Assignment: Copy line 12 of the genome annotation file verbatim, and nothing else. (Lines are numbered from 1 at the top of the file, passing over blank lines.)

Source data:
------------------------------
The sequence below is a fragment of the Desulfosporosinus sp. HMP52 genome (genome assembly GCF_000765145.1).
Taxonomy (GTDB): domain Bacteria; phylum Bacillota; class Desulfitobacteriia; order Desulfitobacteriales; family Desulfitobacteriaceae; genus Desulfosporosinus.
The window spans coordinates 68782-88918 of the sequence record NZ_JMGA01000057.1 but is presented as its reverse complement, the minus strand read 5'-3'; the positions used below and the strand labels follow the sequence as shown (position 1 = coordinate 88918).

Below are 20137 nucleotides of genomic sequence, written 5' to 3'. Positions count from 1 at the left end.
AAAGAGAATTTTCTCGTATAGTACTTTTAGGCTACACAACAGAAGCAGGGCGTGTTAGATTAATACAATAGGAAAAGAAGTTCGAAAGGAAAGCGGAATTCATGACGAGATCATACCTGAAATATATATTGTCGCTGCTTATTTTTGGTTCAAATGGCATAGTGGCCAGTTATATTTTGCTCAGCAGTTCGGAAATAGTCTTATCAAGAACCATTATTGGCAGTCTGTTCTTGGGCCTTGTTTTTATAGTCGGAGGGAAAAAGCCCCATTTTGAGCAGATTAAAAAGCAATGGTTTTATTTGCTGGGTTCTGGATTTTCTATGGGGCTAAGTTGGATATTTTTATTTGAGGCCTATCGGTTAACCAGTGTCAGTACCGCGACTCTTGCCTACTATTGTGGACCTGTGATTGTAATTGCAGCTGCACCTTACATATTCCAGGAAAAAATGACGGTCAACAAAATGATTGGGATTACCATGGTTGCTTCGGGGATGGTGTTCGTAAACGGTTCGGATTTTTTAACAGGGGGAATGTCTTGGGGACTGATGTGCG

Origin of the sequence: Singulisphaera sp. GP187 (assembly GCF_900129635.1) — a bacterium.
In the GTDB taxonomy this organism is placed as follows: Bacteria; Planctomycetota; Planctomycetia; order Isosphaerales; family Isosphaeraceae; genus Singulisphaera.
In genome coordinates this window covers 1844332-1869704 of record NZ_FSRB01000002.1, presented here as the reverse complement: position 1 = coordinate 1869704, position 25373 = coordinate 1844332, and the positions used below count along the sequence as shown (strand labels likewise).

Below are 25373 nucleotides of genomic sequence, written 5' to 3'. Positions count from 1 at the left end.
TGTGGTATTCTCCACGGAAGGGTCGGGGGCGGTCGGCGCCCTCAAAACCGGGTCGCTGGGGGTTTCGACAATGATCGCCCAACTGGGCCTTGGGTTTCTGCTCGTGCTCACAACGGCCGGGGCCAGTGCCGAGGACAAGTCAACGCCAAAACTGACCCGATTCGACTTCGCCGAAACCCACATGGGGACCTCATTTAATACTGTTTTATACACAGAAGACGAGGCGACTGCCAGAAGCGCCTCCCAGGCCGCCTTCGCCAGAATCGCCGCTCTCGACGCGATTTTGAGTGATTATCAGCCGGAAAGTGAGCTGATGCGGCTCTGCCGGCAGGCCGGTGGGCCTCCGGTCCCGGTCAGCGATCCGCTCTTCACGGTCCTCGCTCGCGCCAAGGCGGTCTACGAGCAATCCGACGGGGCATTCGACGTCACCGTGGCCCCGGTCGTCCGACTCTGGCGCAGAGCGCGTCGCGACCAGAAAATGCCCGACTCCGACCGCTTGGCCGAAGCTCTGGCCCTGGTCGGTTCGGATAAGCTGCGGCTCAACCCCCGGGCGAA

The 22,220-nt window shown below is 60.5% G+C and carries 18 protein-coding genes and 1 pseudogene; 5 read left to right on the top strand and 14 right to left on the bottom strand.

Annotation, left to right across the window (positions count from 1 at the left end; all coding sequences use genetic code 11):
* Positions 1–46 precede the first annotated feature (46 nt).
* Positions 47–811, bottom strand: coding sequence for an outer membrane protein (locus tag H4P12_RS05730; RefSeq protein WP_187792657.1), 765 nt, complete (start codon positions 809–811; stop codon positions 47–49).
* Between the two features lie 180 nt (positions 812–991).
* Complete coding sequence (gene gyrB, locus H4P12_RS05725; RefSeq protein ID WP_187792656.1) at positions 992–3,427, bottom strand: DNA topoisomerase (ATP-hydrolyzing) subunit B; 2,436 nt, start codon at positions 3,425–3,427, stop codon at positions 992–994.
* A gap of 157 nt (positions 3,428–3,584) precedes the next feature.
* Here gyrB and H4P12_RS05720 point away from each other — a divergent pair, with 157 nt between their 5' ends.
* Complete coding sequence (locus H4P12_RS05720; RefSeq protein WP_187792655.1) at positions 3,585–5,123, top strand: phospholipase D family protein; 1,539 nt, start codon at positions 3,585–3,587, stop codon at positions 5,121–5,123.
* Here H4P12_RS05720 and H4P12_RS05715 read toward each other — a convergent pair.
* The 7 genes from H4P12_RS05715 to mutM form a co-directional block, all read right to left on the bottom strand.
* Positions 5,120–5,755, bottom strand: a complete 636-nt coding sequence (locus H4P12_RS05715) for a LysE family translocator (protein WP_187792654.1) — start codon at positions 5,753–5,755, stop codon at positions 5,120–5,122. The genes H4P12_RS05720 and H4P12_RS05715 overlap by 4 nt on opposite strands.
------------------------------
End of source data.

Annotation, left to right across the window (positions count from 1 at the left end; all coding sequences use genetic code 11):